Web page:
Eat Ethical These Holidays

Eat Ethical These Holidays

Eat Ethical These Holidays


Around the country lucky Australians will soon be sitting down to enjoy their festival fare, toast away another year and/or pack their bags for a summer escape with family and friends.


When my family and I do this every year, I face the same dilemma – how to eat ethically while away from home when access to organic and free range animal products is limited.


So, I thought I'd share my tips on eating ethically while on holidays.


1. If in doubt, leave it out


There are some things that I will never, ever buy and these are cage eggs, conventional chicken and conventional pig products of any kind. This is because I know from all the reading I've done and footage that I have viewed that the animal welfare standards in the conventional egg, pig and chicken industries are appalling and suffering is routine. If I'm at all unsure about how the food was produced I just won't buy it – plain and simple! When you do find things like free range eggs, make sure you stock up.


2. Stick to beef and lamb


If you can't find free range or organic meat, I would choose beef and lamb and avoid chicken and pig products. In Australia, cattle and sheep spend the majority of their lives outdoors grazing on pasture so the animal welfare issues are not as great when compared to the animal welfare issues associated with conventional chicken and pig farming (which are both intensive industries).


3. Replace meat with seafood


If you're holidaying in one of the coastal areas of Australia, you'll probably have good access to fish and seafood, and if you're lucky, it will be locally caught. Australian aquaculture regulation and fisheries management is very good, making locally caught seafood a great choice. The GoodFishBadFish website recommends you choose things like oysters and mussels, which are farmed using low-impact methods that can improve water-quality within their environments. If eating prawns, buy whole prawns to guarantee that they're Australian (prawns imported into Australia will always have the head and shell removed).

4. Seek out local producers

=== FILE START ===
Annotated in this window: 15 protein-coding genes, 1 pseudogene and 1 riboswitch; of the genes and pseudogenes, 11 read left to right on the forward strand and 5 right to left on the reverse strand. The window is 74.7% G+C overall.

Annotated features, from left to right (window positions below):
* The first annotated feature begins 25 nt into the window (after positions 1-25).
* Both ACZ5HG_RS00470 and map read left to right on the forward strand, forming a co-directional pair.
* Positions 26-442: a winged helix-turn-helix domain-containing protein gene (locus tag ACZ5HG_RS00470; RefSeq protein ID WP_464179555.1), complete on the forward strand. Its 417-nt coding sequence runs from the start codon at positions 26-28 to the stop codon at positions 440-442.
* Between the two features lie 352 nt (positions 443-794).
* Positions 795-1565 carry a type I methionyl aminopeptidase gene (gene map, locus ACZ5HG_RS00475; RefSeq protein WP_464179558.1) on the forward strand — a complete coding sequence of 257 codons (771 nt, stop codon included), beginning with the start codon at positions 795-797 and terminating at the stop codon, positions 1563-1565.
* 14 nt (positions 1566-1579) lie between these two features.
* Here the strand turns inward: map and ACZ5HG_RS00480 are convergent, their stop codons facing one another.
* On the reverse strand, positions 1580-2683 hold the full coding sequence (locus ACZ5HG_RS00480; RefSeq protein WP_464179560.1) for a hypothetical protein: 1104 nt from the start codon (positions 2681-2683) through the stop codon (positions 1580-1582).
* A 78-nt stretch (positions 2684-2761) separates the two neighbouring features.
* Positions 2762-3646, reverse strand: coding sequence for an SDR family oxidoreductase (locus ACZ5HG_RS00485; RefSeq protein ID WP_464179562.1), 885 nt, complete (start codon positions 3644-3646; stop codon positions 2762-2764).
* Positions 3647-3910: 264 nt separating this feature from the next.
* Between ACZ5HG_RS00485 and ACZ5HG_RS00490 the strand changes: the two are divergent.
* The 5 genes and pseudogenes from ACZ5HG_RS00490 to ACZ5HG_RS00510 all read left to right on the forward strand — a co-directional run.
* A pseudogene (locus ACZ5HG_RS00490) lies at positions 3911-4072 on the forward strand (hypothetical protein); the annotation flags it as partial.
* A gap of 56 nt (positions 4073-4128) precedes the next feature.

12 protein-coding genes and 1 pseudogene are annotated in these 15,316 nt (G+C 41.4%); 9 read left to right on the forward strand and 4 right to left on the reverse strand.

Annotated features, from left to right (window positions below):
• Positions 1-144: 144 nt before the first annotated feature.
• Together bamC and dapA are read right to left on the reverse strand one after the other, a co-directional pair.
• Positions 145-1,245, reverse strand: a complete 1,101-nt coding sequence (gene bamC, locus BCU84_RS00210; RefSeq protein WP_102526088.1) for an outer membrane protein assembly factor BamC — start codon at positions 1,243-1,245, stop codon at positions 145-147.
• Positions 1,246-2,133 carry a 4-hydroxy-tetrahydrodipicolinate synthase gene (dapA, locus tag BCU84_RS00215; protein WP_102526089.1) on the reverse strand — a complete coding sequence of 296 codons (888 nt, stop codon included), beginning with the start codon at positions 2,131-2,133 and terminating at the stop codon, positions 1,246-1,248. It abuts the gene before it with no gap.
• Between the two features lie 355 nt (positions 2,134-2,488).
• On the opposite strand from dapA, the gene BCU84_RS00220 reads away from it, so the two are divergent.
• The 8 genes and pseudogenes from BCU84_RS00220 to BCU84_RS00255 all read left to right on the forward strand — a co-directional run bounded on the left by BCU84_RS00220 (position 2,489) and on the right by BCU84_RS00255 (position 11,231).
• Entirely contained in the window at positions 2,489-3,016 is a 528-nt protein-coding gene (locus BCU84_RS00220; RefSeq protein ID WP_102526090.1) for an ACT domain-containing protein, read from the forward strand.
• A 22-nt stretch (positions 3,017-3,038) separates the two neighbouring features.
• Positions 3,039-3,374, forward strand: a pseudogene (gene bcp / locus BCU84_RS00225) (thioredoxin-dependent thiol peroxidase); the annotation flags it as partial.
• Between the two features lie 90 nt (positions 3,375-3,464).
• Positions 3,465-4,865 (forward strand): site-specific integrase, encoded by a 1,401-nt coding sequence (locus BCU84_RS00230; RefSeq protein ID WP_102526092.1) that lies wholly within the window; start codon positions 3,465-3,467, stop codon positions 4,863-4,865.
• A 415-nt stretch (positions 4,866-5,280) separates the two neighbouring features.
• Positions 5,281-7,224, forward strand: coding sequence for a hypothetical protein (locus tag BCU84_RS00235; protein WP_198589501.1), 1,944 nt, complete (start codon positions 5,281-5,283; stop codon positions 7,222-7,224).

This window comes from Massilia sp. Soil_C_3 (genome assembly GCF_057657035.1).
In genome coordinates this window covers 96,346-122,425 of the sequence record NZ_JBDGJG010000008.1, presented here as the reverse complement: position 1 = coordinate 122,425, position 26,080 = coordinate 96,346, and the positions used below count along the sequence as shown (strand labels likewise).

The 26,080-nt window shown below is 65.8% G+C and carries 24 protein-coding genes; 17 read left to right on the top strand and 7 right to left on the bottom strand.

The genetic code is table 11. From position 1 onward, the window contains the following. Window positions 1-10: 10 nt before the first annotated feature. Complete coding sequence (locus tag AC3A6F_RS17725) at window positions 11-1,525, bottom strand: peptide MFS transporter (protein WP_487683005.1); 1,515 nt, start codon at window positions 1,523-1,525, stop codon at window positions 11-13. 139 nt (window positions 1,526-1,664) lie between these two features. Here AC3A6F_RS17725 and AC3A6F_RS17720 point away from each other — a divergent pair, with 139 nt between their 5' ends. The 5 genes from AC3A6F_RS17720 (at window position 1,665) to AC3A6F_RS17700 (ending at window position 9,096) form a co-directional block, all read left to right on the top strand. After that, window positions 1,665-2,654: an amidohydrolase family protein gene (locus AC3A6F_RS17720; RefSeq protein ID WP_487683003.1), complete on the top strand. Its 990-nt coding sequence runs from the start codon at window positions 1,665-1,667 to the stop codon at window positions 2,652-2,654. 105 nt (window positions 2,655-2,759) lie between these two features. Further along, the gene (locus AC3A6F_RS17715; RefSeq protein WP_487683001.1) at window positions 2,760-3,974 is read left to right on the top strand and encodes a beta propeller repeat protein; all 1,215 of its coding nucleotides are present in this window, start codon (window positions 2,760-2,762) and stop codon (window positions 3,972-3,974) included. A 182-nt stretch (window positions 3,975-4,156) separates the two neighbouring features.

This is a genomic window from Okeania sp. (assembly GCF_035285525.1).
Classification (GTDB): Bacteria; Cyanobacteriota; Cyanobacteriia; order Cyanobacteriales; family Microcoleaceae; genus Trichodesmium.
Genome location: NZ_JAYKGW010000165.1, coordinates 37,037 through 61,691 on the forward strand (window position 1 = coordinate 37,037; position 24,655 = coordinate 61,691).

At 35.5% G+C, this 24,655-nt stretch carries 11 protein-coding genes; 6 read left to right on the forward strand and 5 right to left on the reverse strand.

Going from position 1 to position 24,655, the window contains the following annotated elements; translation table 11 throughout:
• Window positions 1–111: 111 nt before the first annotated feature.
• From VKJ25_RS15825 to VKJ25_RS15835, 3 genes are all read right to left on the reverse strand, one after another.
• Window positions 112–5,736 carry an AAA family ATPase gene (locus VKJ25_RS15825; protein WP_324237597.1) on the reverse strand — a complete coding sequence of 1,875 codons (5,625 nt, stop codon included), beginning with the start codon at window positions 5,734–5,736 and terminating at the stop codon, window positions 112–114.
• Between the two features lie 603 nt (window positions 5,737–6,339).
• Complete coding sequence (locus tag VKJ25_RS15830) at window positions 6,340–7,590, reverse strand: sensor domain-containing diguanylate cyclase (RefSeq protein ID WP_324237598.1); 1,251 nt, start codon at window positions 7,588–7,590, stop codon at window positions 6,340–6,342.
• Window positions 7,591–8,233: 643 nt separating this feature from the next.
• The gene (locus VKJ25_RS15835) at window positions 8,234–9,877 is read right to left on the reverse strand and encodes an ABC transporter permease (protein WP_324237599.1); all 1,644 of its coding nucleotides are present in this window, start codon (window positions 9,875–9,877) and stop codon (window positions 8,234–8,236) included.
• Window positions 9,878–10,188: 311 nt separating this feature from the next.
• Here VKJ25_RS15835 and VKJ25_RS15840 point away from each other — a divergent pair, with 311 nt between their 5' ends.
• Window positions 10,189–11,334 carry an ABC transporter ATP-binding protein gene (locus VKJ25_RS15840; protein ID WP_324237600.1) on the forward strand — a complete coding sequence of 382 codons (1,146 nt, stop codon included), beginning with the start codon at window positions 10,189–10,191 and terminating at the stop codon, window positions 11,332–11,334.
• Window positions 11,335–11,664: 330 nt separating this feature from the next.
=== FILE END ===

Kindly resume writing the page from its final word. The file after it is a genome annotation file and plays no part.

Many areas around the coast (if you're on a beachside escape) are often bordered by farms, many of which will sell some of their produce locally. While driving to and from your destination or around the area in which you're staying, keep your eyes peeled for signs for farm gate sales. Fresh eggs, fruit and vegetables can often be bought from the side of the road. Also, check out the local markets for locally grown produce!


5. Christmas At Home


If you're at home this year and Christmas is at your place, consider spending just a little more to ensure that you can purchase ethically raised animal products. The extra money spent will contribute to the welfare of animals, improved environmental practices and importantly send a message to the producers that you support free range products. Don't be shy to ask questions at the butcher's! As a customer it is your right to know about how the animal you are purchasing was raised. If the butcher can't answer questions about the origins of the meat, the provider it came from or the rearing processes, then it would probably be best not to buy from that butcher.


6. Relax and enjoy!


Do the best you can when it comes to eating ethically while on holiday but try not to stress yourself or the people you're holidaying with out in the process. It is a holiday after all – a time to relax and enjoy surrounded by friends and family in order to get ready for the new year ahead.


Consume with Care – Natalie Penn & Debbie Kertesz

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